International
Tables for Crystallography Volume C Mathematical, physical and chemical tables Edited by E. Prince © International Union of Crystallography 2006 
International Tables for Crystallography (2006). Vol. C, ch. 8.6, p. 711

The appropriate function to use varies with the nature of the experimental technique. In addition to the Gaussian PSF in (8.6.1.3), functions commonly used for angledispersive data are (Young & Wiles, 1982): where . η is a parameter that defines the fraction of Lorentzian character in the pseudoVoigt profile. Γ(n) is the gamma function: when n = 1, Pearson VII becomes a Lorentzian, and when n = ∞, it becomes a Gaussian.
The tails of a Gaussian distribution fall off too rapidly to account for particle size broadening. The peak shape is then better described by a convolution of Gaussian and Lorentzian functions [i.e. Voigt function: see Ahtee, Unonius, Nurmela & Suortti (1984) and David & Matthewman (1985)]. A pulsed neutron source gives an asymmetrical line shape arising from the fast rise and slow decay of the neutron pulse: this shape can be approximated by a pair of exponential functions convoluted with a Gaussian (Albinati & Willis, 1982; Von Dreele, Jorgensen & Windsor, 1982).
The pattern from an Xray powder diffractometer gives peak shapes that cannot be fitted by a simple analytical function. Will, Parrish & Huang (1983) use the sum of several Lorentzians to express the shape of each diffraction peak, while Hepp & Baerlocher (1988) describe a numerical method of determining the PSF. Pearson VII functions have also been successfully used for Xray data (Immirzi, 1980). A modified Lorentzian function has been employed for interpreting data from a Guinier focusing camera (Malmros & Thomas, 1977). PSFs for instruments employing Xray synchrotron radiation can be represented by a Gaussian (Parrish & Huang, 1980) or a pseudoVoigt function (Hastings, Thomlinson & Cox, 1984).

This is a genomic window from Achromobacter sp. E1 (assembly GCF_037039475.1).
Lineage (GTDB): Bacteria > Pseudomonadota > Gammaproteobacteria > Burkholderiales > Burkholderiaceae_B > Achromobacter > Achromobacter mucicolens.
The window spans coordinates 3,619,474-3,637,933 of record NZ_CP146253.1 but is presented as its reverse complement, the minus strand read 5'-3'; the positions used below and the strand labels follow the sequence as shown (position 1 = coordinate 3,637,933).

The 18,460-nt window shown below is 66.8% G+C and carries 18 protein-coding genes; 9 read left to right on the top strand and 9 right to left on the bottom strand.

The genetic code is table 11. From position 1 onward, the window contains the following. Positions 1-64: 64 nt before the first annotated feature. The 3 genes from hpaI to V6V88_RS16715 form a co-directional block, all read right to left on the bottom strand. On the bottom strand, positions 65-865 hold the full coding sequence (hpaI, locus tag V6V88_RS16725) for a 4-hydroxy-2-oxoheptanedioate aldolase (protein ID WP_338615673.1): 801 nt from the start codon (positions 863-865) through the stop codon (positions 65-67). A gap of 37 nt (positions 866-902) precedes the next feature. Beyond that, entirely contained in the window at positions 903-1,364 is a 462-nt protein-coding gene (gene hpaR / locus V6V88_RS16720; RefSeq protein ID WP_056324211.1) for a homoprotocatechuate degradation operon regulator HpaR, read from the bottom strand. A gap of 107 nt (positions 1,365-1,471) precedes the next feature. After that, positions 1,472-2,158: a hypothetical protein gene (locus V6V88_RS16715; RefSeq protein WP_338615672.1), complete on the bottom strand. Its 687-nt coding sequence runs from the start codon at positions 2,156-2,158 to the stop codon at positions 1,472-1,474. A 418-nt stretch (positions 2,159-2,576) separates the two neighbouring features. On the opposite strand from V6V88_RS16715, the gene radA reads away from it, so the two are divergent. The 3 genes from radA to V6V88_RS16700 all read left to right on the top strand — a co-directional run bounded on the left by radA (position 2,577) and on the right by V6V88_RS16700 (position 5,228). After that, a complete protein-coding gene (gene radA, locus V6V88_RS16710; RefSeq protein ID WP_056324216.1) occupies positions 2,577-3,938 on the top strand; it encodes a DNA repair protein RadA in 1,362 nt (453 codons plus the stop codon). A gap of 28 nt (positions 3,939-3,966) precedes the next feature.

References
Ahtee, M., Unonius, L., Nurmela, M. & Suortti, P. (1984). A Voigtian as profile shape function in Rietveld refinement. J. Appl. Cryst. 17, 352–357.Albinati, A. & Willis, B. T. M. (1982). The Rietveld method in neutron and Xray powder diffraction. J. Appl. Cryst. 15, 361–374.
David, W. I. F. & Matthewman, J. C. (1985). Profile refinement of powder diffraction patterns using the Voigt function. J. Appl. Cryst. 18, 461–466.
Hastings, J. B., Thomlinson, W. & Cox, D. E. (1984). Synchrotron Xray powder diffraction. J. Appl. Cryst. 17, 85–95.
Hepp, A. & Baerlocher, Ch. (1988). Learned peakshape functions for powder diffraction data. Aust. J. Phys. 41, 229–236.
Immirzi, A. (1980). Constrained powder profile refinement based on generalized coordinates. Application to Xray data of isotactic polypropylene. Acta Cryst. B36, 2378–2385.
Malmros, G. & Thomas, J. O. (1977). Leastsquares structure refinement based on profile analysis of powder film intensity data measured on an automatic microdensitometer. J. Appl. Cryst. 10, 7–11.
Parrish, W. & Huang, T. C. (1980). Accuracy of the profile fitting method for Xray polycrystalline diffractometry. Natl Bur. Stand. (US) Spec. Publ. No. 567, pp. 95–110.
Von Dreele, R. B., Jorgensen, J. D. & Windsor, C. G. (1982). Rietveld refinement with spallation neutron powder diffraction data. J. Appl Cryst. 15, 581–589.
Will, G., Parrish, W. & Huang, T. C. (1983). Crystal structure refinement by profile fitting and leastsquares analysis of powder diffractometer data. J. Appl Cryst. 16, 611–622.
Young, R. A. & Wiles, D. B. (1982). Profile shape functions in Rietveld refinements. J. Appl. Cryst. 15, 430–438.